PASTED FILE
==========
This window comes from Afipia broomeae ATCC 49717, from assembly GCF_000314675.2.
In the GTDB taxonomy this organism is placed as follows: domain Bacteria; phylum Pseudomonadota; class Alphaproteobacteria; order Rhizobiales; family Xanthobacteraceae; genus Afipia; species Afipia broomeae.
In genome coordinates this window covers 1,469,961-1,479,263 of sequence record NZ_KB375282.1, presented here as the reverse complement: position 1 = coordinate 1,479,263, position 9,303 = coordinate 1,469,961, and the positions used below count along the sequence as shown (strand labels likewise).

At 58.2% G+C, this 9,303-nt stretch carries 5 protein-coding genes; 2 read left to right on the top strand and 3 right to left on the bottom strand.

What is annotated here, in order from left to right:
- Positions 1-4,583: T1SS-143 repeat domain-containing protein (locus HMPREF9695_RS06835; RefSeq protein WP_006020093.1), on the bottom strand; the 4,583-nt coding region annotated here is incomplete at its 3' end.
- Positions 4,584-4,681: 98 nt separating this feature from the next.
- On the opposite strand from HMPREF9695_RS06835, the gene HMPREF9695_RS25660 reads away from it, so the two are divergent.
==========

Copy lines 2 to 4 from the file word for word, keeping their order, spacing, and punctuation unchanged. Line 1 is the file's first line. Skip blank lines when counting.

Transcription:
In the GTDB taxonomy this organism is placed as follows: domain Bacteria; phylum Pseudomonadota; class Alphaproteobacteria; order Rhizobiales; family Xanthobacteraceae; genus Afipia; species Afipia broomeae.
In genome coordinates this window covers 1,469,961-1,479,263 of sequence record NZ_KB375282.1, presented here as the reverse complement: position 1 = coordinate 1,479,263, position 9,303 = coordinate 1,469,961, and the positions used below count along the sequence as shown (strand labels likewise).

At 58.2% G+C, this 9,303-nt stretch carries 5 protein-coding genes; 2 read left to right on the top strand and 3 right to left on the bottom strand.